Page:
“Some people may like it, some others may hate it – art needs people to interpret it in different ways.” Lewis Bigg. The fourth Folkestone Triennial was presented from 2nd of September to 5th of November 2017 with the theme “The Double Edge”.
Folkestone Triennial is one of the most ambitious exhibitions of contemporary art outside the gallery context presented in the UK. Founded in 2008, the Triennial takes place every three years and has become one of the 5 key projects of the Creative Foundation. With the projects Triennial, Creative Quarter, Quarterhouse, Book Festival and Artworks the independent arts charity is dedicated to promoting the regeneration of Folkestone through creative activity. Folkestone, once a simple fishing village on the south-east coast of the English Channel, is well known as end of the Eurotunnel and starting point of the M20 highway to London. Artists commissioned to take part in previous Triennials include Cornelia Parker, Tracey Emin, Jeremy Deller, Martin Creed, Mark Wallinger, Christina Iglesias, Richard Wilson, Yoko Ono, Pablo Bronstein, Andy Goldsworthy and Michael Sailstorfer.
Under the title ‘Double Edge’, the Triennial is curated by Lewis Biggs for the second time. The concept of this year’s edition further develops the inquiry into ‘sense of place’ that guided Folkestone Triennial exhibition “Lookout” in 2014. “Double Edge” refers to the two main axes around which Folkestone’s development as a town has taken place geographically and historically. For the first part it is bounded by the seashore and divided by the Pent Brook into an eastern and a western part. For the second part it refers to an expression of the world in general and Folkestone as a microcosm within this world. As Biggs declared “Double Edge” plays with two different meanings. The first of these is anxiety - fear located at the rim of the world, fear at the verge of the future and fear of the unknown. The second is the notion of inner balance, released through the artist’s imagination when one tips over the edge and looks back on the known with a different perspective. Great art is a mirror to the world and this exhibition gives artists the opportunity to make new work that plays with ambiguity and stimulates viewers to consider broader issues such as why the world is the way it is, how it might be and how it is possible to change it.” The title resonates with major contemporary cultural, economic and political realities experienced as part of everyday lives: migration, border controls, wealth inequality, sustainability, a challenging urban environment and climate change.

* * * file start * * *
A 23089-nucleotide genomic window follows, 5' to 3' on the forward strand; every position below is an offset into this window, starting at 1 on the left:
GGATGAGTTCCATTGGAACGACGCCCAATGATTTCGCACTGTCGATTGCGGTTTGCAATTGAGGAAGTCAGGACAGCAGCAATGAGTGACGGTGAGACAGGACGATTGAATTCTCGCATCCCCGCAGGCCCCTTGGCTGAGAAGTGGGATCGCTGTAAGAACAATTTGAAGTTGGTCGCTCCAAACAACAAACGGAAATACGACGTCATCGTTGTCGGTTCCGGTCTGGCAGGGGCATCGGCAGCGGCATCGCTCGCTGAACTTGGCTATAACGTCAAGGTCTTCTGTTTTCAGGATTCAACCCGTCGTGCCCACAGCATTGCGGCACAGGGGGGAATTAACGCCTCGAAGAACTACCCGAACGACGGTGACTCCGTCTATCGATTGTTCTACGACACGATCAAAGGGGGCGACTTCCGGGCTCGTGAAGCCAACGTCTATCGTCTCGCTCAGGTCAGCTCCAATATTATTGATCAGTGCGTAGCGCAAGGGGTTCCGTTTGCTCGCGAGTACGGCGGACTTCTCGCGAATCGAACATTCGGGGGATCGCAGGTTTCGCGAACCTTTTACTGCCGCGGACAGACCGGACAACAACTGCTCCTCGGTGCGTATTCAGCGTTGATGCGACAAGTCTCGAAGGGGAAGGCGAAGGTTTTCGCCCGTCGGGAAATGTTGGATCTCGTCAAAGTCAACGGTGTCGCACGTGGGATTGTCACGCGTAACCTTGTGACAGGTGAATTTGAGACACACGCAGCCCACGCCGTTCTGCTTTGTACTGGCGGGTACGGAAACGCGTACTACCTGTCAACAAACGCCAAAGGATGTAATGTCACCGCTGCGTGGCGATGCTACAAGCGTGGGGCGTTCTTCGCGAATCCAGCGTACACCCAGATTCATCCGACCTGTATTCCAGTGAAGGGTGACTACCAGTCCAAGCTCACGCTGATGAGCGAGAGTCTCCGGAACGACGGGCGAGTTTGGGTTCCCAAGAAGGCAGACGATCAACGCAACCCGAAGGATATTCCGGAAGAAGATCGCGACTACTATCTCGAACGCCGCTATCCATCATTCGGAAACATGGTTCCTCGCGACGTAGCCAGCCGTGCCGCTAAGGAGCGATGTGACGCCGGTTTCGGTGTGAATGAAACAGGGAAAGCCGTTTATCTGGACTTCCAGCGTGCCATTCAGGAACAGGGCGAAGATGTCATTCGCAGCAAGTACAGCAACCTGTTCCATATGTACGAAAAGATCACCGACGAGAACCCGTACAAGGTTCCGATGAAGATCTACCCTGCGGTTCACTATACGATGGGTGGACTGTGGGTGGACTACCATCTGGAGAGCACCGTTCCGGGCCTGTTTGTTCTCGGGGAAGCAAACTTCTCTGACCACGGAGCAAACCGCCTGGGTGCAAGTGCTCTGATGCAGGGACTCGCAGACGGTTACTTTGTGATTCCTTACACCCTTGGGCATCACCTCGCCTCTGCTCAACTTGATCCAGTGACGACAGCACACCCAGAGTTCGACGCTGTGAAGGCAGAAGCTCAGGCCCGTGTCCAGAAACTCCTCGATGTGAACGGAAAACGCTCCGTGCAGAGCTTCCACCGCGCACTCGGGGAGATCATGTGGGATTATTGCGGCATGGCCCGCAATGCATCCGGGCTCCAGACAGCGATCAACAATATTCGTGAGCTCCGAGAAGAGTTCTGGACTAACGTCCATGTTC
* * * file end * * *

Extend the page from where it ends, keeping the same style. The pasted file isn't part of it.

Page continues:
Over 20 artists have been invited to engage with the town’s various narratives and material memories drawn from the its social, cultural, political and economic history. All artworks are commissioned with the ambition of positively affecting the urban ecology of the town as a place to live, work, visit and study. Some of the artworks will become part of the town’s permanent collection built up since the first edition of the Triennial in 2008.
Artists commissioned in 2017 were: Rigo 23, Sol Calero, Michael Craig-Martin, Antony Gormley, Alex Hartley, Lubaina Himid, Emily Peasgood, Diane Dever and The Decorators, Amalia Pica, Marc Schmitz and Dolgor Ser-Od, David Shrigley, Bob and Roberta Smith, Sinta Tantra, Studio Ben Allen, Nomeda and Gediminas Urbonas, HoyCheong Wong, Gary Woodley, Bill Woodrow, Richard Woods, and Jonathan Wright.